On the left lung, the pulmonary artery is superior to the bronchus.  Two pulmonary veins are more inferior.  Hilar lymph nodes are very black.  They contain some of the pollutants that have passed through the lungs.  Tiny vessels around the bronchus are the bronchial vessels.  (A couple of mm in diameter)  There is a dual blood supply to the lung.

Place the left lung back into the chest so that we can discuss the pleural sac that surrounds the lung.  The visceral layer of the pleural sac is immediately on the surface of the organ.  The outer parietal layer has different names depending on which surface it is coating.  The portion of the parietal pleura that is adherent to the inside of the rib cage is called the costal pleura; the diaphragmatic pleura coats the superior surface of the diaphragm.  On the midline, between the lung and the heart, is the mediastinal pleura, which is also a portion of the parietal pleura.

Look at how much of the thoracic cavity the lung occupies.  It doesn’t occupy the entire height of the cavity; It falls a little short.  There are some places where parietal pleura rub against another layer of parietal pleura.  A good example is where the diaphragmatic pleura and the costal pleura rub against each other, in an area called the costodiaphragmatic recess.  This region can be important clinically, as a physician can insert a needle to withdraw fluid that has accumulated in the pleural cavity.  Using this area reduces the risk of puncturing the lung itself.  Now that both lings are removed, we can explore the mediastinum, which includes the heart.  Like the lungs, the heart is surrounded by a sac called the pericardial sac.  This sac reduces the friction as the heart enlarges and contracts again.  We need to cut through the parietal pericardium to expose the heart.  We will see the visceral pericardium right on the heart.  Be careful not to cut the phrenic nerve, which innervates the diaphragm.  Keep the internal thoracic vessels intact as well.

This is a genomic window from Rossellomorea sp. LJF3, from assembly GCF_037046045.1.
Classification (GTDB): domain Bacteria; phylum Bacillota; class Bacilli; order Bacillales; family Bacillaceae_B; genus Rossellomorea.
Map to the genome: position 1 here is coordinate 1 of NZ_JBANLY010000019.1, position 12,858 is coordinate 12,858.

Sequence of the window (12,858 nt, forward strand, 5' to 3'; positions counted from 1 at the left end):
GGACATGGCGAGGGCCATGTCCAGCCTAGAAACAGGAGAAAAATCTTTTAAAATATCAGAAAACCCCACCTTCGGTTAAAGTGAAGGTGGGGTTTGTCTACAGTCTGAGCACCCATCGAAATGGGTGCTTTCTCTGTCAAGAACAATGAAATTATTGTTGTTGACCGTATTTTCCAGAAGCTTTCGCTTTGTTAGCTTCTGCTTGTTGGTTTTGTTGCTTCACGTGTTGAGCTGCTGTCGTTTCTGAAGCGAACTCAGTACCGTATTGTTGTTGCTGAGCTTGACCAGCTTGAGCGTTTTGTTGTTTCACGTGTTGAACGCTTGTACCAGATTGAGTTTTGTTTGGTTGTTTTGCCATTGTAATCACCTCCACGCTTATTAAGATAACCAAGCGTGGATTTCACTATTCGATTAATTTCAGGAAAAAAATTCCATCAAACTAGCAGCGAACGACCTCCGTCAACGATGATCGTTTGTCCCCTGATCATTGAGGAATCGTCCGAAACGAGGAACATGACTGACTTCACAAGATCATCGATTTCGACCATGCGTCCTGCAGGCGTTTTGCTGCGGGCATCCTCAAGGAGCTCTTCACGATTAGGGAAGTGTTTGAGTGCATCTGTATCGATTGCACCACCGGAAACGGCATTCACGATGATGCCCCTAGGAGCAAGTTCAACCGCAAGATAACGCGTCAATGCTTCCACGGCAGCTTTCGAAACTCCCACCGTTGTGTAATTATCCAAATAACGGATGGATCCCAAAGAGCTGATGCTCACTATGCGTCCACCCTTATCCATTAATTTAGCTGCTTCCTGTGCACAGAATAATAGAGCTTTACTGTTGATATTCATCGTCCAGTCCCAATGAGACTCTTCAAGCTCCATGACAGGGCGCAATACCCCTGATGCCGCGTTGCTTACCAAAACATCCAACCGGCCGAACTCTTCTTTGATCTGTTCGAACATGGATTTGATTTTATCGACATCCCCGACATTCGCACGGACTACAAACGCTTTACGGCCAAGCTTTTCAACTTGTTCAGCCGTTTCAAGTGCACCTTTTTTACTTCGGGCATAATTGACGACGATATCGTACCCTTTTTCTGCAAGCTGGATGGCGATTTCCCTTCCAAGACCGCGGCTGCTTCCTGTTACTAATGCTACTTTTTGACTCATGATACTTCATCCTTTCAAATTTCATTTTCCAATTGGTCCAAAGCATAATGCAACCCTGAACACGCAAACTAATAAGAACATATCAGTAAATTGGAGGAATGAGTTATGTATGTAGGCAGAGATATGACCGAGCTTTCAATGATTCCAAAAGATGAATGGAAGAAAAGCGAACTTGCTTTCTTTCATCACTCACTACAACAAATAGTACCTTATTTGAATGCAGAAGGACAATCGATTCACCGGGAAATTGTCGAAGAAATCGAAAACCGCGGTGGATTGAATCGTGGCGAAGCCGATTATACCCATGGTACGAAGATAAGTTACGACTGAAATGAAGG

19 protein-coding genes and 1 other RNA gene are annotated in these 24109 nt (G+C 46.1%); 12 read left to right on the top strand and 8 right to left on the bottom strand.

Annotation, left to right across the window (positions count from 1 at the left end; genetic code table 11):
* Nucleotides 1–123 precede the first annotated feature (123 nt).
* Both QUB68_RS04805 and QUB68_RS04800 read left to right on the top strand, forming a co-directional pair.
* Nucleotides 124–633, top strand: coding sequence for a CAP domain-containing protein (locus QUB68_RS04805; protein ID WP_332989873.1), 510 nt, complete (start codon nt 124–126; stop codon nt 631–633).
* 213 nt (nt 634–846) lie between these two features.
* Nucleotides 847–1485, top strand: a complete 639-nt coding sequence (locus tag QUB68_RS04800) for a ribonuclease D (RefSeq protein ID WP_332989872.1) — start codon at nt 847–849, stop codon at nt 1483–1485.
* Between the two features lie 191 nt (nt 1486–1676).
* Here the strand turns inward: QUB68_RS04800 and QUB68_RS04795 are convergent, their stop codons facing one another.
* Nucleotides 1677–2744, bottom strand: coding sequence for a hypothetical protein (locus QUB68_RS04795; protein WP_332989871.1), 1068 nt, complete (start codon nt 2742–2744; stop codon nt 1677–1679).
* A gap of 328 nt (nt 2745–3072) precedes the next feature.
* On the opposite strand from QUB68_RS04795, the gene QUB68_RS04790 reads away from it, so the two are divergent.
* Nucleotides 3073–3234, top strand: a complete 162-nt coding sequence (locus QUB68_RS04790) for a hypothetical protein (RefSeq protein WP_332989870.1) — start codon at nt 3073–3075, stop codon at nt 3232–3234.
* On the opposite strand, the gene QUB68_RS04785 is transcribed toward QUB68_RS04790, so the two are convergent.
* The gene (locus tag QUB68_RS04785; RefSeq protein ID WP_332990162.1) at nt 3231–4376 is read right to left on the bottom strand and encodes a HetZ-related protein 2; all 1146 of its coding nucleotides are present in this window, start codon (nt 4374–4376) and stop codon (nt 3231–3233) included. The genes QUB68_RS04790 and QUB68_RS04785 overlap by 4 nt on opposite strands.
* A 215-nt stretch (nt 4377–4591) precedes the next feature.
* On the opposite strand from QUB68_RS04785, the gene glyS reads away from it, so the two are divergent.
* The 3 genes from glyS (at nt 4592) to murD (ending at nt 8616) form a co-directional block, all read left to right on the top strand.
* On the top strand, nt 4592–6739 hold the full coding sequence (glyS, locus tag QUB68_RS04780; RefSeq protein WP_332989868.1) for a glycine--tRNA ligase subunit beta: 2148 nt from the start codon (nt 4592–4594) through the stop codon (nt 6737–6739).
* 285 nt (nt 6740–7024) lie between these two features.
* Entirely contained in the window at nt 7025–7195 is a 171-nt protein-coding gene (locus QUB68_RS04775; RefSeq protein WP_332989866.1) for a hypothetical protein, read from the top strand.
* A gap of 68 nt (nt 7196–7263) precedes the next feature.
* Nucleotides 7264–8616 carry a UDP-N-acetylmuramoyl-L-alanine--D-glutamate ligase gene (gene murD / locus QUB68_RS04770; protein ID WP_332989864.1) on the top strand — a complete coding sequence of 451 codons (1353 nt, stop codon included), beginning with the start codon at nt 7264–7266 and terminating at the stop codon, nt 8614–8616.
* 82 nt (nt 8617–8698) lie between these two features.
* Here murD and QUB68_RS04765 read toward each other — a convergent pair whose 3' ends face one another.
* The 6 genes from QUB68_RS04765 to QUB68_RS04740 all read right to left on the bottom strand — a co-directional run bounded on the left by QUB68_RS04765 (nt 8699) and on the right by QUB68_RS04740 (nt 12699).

Make and “X” shaped cut within the pericardial sac and flip back the flaps to expose the heart.  You are now looking at the visceral pericardium.  There is a moderate amount of adipose tissue on this layer.  We will have to dissect through that to expose the coronary vasculature of the heart.

Identify two sinuses within the pericardial cavity –

  • These are the structures that form due to the way the pericardium attaches to and reflects off of the surface of the heart.

1)        Oblique sinus – Put your hand behind the heart within the pericardial cavity; You can slide it only a certain distance posterior to the heart and then you reach a dead end.

This is where the visceral and parietal pericardium become continuous with each other at the surface of the heart.  We cannot go any further because of the oblique sinus.

Similarly, at the superior end of the heart and just to the left of it, we can slide fingers through and get through and get to the other side–  to the  — 2)  Tranverse Sinus.

Transverse sinus  – more clinically significant than the oblique sinus.  Surgeons use this transverse sinus to clamp off the outflow vessels surgically; which are the aorta and the pulmonary trunk.

Slide 2 fingers behind the “two vessels” and come out on the opposite side.  (This region is called the transverse sinus.)  Remove heart from the mediastinum by cutting through the great vessels, or major inflow and outflow vessels of the heart.